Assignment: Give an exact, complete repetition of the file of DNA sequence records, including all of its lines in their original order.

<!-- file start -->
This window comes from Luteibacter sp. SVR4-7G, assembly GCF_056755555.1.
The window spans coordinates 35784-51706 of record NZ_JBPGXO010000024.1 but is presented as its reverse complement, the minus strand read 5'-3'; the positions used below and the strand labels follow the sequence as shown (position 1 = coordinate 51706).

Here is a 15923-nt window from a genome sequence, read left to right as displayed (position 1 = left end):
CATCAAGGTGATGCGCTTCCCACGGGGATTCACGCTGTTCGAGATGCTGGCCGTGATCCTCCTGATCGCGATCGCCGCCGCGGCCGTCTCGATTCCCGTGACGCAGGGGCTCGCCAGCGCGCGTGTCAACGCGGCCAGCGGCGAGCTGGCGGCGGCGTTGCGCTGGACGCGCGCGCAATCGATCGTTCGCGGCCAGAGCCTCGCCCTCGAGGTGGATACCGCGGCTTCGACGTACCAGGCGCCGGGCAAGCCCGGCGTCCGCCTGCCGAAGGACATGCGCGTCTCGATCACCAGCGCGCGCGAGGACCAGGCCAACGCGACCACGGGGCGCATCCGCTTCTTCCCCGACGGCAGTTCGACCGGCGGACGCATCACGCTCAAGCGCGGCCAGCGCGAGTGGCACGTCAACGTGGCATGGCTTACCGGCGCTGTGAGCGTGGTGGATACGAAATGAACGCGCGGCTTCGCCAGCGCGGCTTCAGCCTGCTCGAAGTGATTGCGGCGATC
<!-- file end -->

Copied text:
This window comes from Luteibacter sp. SVR4-7G, assembly GCF_056755555.1.
The window spans coordinates 35784-51706 of record NZ_JBPGXO010000024.1 but is presented as its reverse complement, the minus strand read 5'-3'; the positions used below and the strand labels follow the sequence as shown (position 1 = coordinate 51706).

Here is a 15923-nt window from a genome sequence, read left to right as displayed (position 1 = left end):
CATCAAGGTGATGCGCTTCCCACGGGGATTCACGCTGTTCGAGATGCTGGCCGTGATCCTCCTGATCGCGATCGCCGCCGCGGCCGTCTCGATTCCCGTGACGCAGGGGCTCGCCAGCGCGCGTGTCAACGCGGCCAGCGGCGAGCTGGCGGCGGCGTTGCGCTGGACGCGCGCGCAATCGATCGTTCGCGGCCAGAGCCTCGCCCTCGAGGTGGATACCGCGGCTTCGACGTACCAGGCGCCGGGCAAGCCCGGCGTCCGCCTGCCGAAGGACATGCGCGTCTCGATCACCAGCGCGCGCGAGGACCAGGCCAACGCGACCACGGGGCGCATCCGCTTCTTCCCCGACGGCAGTTCGACCGGCGGACGCATCACGCTCAAGCGCGGCCAGCGCGAGTGGCACGTCAACGTGGCATGGCTTACCGGCGCTGTGAGCGTGGTGGATACGAAATGAACGCGCGGCTTCGCCAGCGCGGCTTCAGCCTGCTCGAAGTGATTGCGGCGATC